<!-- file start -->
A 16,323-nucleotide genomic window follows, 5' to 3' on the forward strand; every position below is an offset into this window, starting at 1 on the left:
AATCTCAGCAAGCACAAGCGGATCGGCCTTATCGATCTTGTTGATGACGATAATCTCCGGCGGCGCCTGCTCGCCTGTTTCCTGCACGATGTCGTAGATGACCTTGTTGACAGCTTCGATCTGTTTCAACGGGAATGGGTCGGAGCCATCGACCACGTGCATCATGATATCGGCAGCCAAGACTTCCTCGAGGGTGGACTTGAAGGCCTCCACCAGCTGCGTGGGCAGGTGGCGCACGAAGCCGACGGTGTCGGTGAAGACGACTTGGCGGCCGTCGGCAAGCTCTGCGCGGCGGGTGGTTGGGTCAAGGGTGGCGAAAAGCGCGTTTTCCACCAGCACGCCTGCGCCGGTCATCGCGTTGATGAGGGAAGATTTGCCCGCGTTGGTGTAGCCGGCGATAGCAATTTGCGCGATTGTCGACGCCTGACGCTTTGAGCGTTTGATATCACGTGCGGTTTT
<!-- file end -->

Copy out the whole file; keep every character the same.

A 16,323-nucleotide genomic window follows, 5' to 3' on the forward strand; every position below is an offset into this window, starting at 1 on the left:
AATCTCAGCAAGCACAAGCGGATCGGCCTTATCGATCTTGTTGATGACGATAATCTCCGGCGGCGCCTGCTCGCCTGTTTCCTGCACGATGTCGTAGATGACCTTGTTGACAGCTTCGATCTGTTTCAACGGGAATGGGTCGGAGCCATCGACCACGTGCATCATGATATCGGCAGCCAAGACTTCCTCGAGGGTGGACTTGAAGGCCTCCACCAGCTGCGTGGGCAGGTGGCGCACGAAGCCGACGGTGTCGGTGAAGACGACTTGGCGGCCGTCGGCAAGCTCTGCGCGGCGGGTGGTTGGGTCAAGGGTGGCGAAAAGCGCGTTTTCCACCAGCACGCCTGCGCCGGTCATCGCGTTGATGAGGGAAGATTTGCCCGCGTTGGTGTAGCCGGCGATAGCAATTTGCGCGATTGTCGACGCCTGACGCTTTGAGCGTTTGATATCACGTGCGGTTTT